Talent manager didn't violate California Talent Agencies Act
HOLLYWOOD — A Santa Monica judge handed talent manager Marv Dauer a victory Friday when he issued a tentative ruling finding no evidence that Dauer procured work for actor Jason Behr in violation of the California Talent Agencies Act.
“This victory is a small step,” Dauer said. “But we need to resolve once and for all what managers are allowed to do. Had I lost, we would have closed down the management business.” Dauer was represented by Jerry Kaplan and Joan Kenegos of Kaplan, Kenegos & Kadin.
“We are shocked and disappointed by the judge’s tentative ruling,” said Behr’s attorney, Michael Garfinkel. “We believe that we more than proved our case. We will explore our legal options when we receive the final decision.”
The case has been closely watched as it shines a spotlight on the blurry line between agents and managers. Managers can guide their clients’ careers, but only an agent can actually line up work. Behr, who has a continuing role on UPN’s “Roswell” and a part in upcoming film “The Shipping News,” claimed Dauer made calls to get him parts in a variety of commercials and television shows. Dauer said Behr’s agent at the time, Jeff Witjas of William Morris, made the calls.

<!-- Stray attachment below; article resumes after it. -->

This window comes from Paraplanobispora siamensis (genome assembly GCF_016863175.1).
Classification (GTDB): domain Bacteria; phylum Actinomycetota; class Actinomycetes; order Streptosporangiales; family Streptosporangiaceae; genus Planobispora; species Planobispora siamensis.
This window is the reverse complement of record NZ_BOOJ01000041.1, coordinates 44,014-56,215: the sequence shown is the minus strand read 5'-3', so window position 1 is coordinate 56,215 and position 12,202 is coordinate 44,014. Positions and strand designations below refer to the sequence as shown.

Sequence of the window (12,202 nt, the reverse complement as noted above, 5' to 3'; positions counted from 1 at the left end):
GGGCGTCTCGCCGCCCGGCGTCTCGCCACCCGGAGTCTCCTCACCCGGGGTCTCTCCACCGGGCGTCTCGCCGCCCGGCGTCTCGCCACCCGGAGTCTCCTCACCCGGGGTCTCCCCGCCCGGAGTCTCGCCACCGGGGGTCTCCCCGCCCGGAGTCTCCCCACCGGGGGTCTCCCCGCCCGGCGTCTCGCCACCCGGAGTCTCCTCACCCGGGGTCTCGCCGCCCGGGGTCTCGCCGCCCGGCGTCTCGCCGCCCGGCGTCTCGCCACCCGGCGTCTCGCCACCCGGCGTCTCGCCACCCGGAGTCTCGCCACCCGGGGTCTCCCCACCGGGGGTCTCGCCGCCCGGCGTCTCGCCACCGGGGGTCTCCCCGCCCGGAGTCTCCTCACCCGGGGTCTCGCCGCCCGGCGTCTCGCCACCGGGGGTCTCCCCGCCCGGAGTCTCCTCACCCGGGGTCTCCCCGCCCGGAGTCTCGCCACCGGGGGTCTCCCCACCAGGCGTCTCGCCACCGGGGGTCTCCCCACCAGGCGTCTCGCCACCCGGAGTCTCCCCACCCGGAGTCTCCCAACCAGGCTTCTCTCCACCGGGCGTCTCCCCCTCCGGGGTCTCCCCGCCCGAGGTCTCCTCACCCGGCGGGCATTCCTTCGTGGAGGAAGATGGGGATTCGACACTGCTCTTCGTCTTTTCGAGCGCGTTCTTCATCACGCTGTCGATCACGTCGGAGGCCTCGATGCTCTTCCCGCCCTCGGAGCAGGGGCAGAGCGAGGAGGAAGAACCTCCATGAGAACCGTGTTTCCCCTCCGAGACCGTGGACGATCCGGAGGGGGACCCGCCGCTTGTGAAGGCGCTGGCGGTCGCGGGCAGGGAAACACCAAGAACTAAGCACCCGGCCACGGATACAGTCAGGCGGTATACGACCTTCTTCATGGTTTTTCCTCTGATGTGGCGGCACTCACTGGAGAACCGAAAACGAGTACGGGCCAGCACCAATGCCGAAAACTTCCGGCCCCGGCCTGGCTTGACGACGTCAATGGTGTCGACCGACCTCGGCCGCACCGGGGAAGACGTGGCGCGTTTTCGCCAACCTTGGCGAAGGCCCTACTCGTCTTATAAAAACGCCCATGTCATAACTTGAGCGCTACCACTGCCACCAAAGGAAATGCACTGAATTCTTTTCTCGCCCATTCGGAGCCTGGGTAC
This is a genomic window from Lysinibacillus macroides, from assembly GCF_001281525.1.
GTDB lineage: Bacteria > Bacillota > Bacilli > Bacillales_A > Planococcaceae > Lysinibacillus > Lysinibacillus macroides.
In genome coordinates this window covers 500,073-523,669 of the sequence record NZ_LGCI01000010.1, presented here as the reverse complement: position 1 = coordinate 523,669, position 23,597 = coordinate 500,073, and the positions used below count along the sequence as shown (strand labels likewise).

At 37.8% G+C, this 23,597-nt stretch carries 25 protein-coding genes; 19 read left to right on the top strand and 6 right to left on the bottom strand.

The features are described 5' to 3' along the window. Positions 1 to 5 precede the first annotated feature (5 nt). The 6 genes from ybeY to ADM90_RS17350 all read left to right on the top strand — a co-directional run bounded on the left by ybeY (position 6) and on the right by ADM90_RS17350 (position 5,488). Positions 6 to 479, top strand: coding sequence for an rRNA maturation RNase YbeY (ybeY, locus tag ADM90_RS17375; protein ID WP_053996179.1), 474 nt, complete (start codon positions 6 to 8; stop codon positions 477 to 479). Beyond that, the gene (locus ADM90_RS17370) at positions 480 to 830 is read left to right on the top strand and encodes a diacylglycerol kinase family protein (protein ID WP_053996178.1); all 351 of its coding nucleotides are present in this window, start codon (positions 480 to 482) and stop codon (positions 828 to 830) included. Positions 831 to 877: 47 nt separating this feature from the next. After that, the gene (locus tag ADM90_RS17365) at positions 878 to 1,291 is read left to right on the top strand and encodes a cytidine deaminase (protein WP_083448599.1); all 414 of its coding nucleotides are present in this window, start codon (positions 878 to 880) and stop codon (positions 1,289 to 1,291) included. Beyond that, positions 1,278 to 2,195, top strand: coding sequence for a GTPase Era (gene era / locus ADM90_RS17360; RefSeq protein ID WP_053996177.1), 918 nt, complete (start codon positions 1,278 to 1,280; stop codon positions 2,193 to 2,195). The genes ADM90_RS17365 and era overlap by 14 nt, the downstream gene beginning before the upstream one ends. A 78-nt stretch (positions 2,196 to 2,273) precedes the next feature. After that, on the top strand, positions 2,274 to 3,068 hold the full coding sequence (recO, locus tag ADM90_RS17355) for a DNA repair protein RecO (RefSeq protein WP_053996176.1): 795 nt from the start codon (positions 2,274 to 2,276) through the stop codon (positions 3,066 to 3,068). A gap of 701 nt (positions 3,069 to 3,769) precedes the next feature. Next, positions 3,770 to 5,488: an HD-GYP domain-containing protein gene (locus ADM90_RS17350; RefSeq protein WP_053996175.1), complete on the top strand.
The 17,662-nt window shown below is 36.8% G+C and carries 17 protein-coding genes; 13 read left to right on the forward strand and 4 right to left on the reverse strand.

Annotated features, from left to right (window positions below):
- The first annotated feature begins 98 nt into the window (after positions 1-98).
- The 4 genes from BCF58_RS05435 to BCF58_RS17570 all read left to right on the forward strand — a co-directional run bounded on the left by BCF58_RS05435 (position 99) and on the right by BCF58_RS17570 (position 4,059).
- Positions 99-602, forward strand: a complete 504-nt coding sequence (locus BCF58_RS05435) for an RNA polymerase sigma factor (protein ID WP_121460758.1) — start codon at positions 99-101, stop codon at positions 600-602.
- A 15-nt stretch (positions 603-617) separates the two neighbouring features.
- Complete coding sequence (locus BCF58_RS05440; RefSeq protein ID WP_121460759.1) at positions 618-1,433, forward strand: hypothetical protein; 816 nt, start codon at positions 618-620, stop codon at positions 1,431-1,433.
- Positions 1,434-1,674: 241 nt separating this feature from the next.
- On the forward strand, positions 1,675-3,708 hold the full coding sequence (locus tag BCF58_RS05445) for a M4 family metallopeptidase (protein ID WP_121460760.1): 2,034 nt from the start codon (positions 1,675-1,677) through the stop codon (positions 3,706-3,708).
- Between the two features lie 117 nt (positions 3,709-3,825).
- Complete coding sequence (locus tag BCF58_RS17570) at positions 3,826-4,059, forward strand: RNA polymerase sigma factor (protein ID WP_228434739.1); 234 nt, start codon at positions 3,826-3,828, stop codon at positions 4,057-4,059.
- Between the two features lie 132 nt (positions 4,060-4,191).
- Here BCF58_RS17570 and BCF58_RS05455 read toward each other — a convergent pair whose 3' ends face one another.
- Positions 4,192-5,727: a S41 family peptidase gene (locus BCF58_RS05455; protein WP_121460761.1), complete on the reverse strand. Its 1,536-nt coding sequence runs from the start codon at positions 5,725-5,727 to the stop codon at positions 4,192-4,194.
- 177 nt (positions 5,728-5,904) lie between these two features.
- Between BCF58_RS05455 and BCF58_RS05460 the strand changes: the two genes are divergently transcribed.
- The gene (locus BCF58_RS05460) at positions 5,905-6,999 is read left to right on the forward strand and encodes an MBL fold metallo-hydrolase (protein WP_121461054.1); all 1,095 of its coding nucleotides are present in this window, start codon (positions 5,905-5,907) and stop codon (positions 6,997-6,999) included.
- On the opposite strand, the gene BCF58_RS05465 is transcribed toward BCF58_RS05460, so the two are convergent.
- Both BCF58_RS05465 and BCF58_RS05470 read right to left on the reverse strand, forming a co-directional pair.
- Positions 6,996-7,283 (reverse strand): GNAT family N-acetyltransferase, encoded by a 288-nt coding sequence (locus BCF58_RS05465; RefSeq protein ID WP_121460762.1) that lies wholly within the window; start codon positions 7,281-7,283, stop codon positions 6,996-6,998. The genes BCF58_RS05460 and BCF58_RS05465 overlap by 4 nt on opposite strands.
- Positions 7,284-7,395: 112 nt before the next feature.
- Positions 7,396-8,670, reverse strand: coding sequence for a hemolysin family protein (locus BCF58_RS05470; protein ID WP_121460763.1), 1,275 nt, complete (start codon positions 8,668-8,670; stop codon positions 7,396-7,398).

In Friday’s decision, L.A. Superior Court Judge Julius Title found that Behr had failed to give sufficient evidence that Dauer had procured employment for him. The ruling did not address the broader issue of the proper role of a manager working in conjunction with an agent.
The case arose as an appeal from a Labor Commission ruling. After Behr terminated his six-year relationship with Dauer in 1999, Dauer sued him for commissions. Behr filed with the Labor Commission claiming that Dauer had violated state law by obtaining work for him. The Labor Commission ruled in favor of Behr, and Dauer appealed. Behr can appeal Title’s ruling once it becomes final; otherwise, Dauer’s case proceeds in the trial court, where Behr can raise other defenses.